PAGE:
HILO, Hawaii Island — The image appeared on Facebook on Nov. 24. It showed a tiny orange ant wandering on the bark of a pine tree. Accompanying it was the terse message:
“Home Depot Christmas Trees have Fire Ants!”
Within five days, the message posted by a Hilo resident had been shared 159 times. Home Depot spokesman Matthew B. Harrigan said the problem came to the store’s attention on Nov. 25.
Little fire ants cluster around a line of gel bait. Buyers may want to set up a “quarantine zone” before bringing their Christmas trees inside.
Courtesy Big Island Invasive Species Committee
Even though only one person had contacted the store about the ants, Harrigan said that “out of an abundance of caution,” the store had quarantined the entire lot and opened a new lot on the other side of the store with trees that previously hadn’t been unloaded from the trucks.
Just how many people took fire ants home with their trees is not known. But the incident illustrates a very real hazard: When people bring home trees and other vegetation from elsewhere, they may also be importing unwelcome visitors.
Harrigan said the store traced the fire ant nest to “a tree or some trees that were next to the lot — part of the landscaping.” He said the store had “hired a vendor to treat the area.”
If anyone found ants in a tree they’d gotten from the store, Home Depot would give them another tree for free upon presentation of a receipt.
“The customers do not need to return the tree; however, the store can arrange to pick up and dispose of it,” Harrigan said.
That still leaves a potential problem for customers. Little fire ants are so named for a reason: although tiny, each ant packs a fiery, wasp-like sting. Even if customers carried infested trees home without getting stung, they might not want to risk putting them into their cars again. But if a queen ant happens to be on board the tree — not likely, since the trees were probably not on the lot very long — the ants could spread on the customer’s property.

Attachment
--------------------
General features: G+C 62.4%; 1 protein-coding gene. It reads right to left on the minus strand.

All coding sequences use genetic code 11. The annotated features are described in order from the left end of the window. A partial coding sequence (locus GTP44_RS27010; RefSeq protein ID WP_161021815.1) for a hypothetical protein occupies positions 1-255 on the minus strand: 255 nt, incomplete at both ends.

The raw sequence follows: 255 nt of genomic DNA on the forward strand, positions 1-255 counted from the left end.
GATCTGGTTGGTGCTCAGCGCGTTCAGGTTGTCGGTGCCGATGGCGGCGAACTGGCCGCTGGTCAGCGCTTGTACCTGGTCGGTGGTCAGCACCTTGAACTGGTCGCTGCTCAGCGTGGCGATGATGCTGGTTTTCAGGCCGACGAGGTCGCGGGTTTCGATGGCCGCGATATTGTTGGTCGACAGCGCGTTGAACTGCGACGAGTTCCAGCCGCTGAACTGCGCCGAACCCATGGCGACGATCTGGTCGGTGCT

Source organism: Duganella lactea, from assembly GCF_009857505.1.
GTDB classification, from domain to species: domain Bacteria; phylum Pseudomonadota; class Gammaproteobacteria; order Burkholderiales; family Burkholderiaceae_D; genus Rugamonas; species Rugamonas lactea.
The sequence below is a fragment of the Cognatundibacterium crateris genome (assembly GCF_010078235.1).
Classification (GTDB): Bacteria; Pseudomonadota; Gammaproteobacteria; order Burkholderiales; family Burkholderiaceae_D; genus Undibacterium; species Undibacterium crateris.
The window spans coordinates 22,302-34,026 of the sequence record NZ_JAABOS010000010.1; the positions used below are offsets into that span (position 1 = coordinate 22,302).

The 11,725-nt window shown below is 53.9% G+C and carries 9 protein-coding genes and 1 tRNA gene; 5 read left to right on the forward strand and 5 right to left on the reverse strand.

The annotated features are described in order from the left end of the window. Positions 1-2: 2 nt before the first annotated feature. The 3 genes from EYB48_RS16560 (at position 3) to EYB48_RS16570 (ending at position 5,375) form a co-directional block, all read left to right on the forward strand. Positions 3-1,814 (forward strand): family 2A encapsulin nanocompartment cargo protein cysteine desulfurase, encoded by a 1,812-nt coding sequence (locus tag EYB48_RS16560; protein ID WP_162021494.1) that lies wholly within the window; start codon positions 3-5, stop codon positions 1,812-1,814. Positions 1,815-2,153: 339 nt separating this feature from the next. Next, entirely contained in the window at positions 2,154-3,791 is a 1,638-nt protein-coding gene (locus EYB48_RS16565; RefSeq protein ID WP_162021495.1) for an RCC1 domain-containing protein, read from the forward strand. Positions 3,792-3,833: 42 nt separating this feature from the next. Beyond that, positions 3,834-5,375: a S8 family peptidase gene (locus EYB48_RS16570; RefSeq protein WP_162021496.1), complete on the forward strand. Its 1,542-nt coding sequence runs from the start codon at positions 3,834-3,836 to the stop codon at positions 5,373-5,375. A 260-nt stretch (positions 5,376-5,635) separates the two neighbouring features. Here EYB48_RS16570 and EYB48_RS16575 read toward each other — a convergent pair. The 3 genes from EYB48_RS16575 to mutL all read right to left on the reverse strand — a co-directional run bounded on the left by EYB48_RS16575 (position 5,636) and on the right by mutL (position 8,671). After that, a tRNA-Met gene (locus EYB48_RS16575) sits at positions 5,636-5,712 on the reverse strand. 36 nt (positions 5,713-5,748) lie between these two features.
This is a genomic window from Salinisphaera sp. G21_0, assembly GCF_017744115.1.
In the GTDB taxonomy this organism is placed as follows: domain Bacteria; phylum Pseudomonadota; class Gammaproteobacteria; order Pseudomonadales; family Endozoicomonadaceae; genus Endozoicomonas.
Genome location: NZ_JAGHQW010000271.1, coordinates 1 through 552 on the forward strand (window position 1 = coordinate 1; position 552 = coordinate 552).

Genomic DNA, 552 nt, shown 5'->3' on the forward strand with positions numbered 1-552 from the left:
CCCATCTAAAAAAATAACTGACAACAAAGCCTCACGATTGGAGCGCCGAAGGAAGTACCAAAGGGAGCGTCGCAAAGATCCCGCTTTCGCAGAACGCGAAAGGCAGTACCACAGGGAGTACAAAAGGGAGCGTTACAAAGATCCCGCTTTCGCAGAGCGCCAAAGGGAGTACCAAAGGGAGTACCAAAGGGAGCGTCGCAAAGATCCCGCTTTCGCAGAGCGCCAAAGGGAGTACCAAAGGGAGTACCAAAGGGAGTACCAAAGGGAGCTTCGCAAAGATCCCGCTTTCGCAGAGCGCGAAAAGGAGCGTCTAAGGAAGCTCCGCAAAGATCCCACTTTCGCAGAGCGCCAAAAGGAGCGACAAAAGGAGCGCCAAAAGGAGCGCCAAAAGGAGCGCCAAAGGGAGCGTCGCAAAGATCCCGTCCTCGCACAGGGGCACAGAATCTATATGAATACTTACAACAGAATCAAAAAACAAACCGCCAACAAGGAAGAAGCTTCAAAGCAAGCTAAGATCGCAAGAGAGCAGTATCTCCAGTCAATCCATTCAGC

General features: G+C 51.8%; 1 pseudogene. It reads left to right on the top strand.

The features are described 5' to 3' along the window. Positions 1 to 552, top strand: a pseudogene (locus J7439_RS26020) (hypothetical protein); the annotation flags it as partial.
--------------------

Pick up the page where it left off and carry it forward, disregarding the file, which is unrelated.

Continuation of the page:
“You don’t want the tree in your house,” Brewer said. “That could be very uncomfortable. “You don’t want to take that tree anywhere and continue to spread the ants.”
But she added, “Just because something has fire ants doesn’t mean you have to set it on fire.”
Instead, she suggested, anyone who brought a tree home — or has brought home any other plant matter, from lumber to poinsettias — may wish to set up a temporary “quarantine zone.”
In a driveway, front yard or other open space, spray a 2-foot-wide, unbroken ring of an insecticide such as Talstar (or other product containing Bithrenfin) or Sevin as a barrier around the tree or other object. Keep the tree within that circle for a few days; spread peanut butter on some sticks and put them inside the barrier with the tree. If, after a couple of days, there are ants clinging to the peanut butter, then use a bait insecticide such as AMDRO, which Brewer recommended as “accessible and inexpensive.” If a queen ant is present, the worker ants will carry the poison bait home to her, ending the colony.